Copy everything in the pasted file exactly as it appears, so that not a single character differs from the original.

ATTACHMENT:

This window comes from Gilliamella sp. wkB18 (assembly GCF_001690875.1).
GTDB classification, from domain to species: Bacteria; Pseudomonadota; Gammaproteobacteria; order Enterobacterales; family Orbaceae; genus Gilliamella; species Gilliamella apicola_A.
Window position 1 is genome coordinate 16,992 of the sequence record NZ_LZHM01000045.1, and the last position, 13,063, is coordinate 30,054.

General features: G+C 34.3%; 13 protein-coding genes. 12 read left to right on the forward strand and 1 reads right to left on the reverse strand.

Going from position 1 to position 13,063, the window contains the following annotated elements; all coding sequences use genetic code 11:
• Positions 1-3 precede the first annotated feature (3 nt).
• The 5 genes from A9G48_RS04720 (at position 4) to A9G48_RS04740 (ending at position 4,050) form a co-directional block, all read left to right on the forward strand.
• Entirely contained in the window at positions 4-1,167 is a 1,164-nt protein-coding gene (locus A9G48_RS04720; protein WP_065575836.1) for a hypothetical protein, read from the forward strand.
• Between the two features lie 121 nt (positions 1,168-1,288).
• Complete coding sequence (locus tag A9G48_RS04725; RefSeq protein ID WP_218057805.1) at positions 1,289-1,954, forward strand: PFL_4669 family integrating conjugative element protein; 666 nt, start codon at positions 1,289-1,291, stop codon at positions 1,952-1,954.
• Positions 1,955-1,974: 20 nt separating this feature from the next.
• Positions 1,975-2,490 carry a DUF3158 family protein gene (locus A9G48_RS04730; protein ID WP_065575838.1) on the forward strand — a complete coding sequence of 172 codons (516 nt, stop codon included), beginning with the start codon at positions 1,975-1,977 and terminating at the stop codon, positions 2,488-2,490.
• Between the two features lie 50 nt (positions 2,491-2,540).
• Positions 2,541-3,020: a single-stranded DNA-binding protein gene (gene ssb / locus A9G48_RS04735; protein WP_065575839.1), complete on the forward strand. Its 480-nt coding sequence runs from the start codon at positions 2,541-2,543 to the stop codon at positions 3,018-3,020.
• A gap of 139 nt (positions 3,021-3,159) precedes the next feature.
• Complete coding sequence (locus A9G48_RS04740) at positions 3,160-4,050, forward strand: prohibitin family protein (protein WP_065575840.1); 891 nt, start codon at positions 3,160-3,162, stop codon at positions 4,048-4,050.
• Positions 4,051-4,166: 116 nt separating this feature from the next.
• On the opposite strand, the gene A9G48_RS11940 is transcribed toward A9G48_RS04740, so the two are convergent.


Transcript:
This window comes from Gilliamella sp. wkB18 (assembly GCF_001690875.1).
GTDB classification, from domain to species: Bacteria; Pseudomonadota; Gammaproteobacteria; order Enterobacterales; family Orbaceae; genus Gilliamella; species Gilliamella apicola_A.
Window position 1 is genome coordinate 16,992 of the sequence record NZ_LZHM01000045.1, and the last position, 13,063, is coordinate 30,054.

General features: G+C 34.3%; 13 protein-coding genes. 12 read left to right on the forward strand and 1 reads right to left on the reverse strand.

Going from position 1 to position 13,063, the window contains the following annotated elements; all coding sequences use genetic code 11:
• Positions 1-3 precede the first annotated feature (3 nt).
• The 5 genes from A9G48_RS04720 (at position 4) to A9G48_RS04740 (ending at position 4,050) form a co-directional block, all read left to right on the forward strand.
• Entirely contained in the window at positions 4-1,167 is a 1,164-nt protein-coding gene (locus A9G48_RS04720; protein WP_065575836.1) for a hypothetical protein, read from the forward strand.
• Between the two features lie 121 nt (positions 1,168-1,288).
• Complete coding sequence (locus tag A9G48_RS04725; RefSeq protein ID WP_218057805.1) at positions 1,289-1,954, forward strand: PFL_4669 family integrating conjugative element protein; 666 nt, start codon at positions 1,289-1,291, stop codon at positions 1,952-1,954.
• Positions 1,955-1,974: 20 nt separating this feature from the next.
• Positions 1,975-2,490 carry a DUF3158 family protein gene (locus A9G48_RS04730; protein ID WP_065575838.1) on the forward strand — a complete coding sequence of 172 codons (516 nt, stop codon included), beginning with the start codon at positions 1,975-1,977 and terminating at the stop codon, positions 2,488-2,490.
• Between the two features lie 50 nt (positions 2,491-2,540).
• Positions 2,541-3,020: a single-stranded DNA-binding protein gene (gene ssb / locus A9G48_RS04735; protein WP_065575839.1), complete on the forward strand. Its 480-nt coding sequence runs from the start codon at positions 2,541-2,543 to the stop codon at positions 3,018-3,020.
• A gap of 139 nt (positions 3,021-3,159) precedes the next feature.
• Complete coding sequence (locus A9G48_RS04740) at positions 3,160-4,050, forward strand: prohibitin family protein (protein WP_065575840.1); 891 nt, start codon at positions 3,160-3,162, stop codon at positions 4,048-4,050.
• Positions 4,051-4,166: 116 nt separating this feature from the next.
• On the opposite strand, the gene A9G48_RS11940 is transcribed toward A9G48_RS04740, so the two are convergent.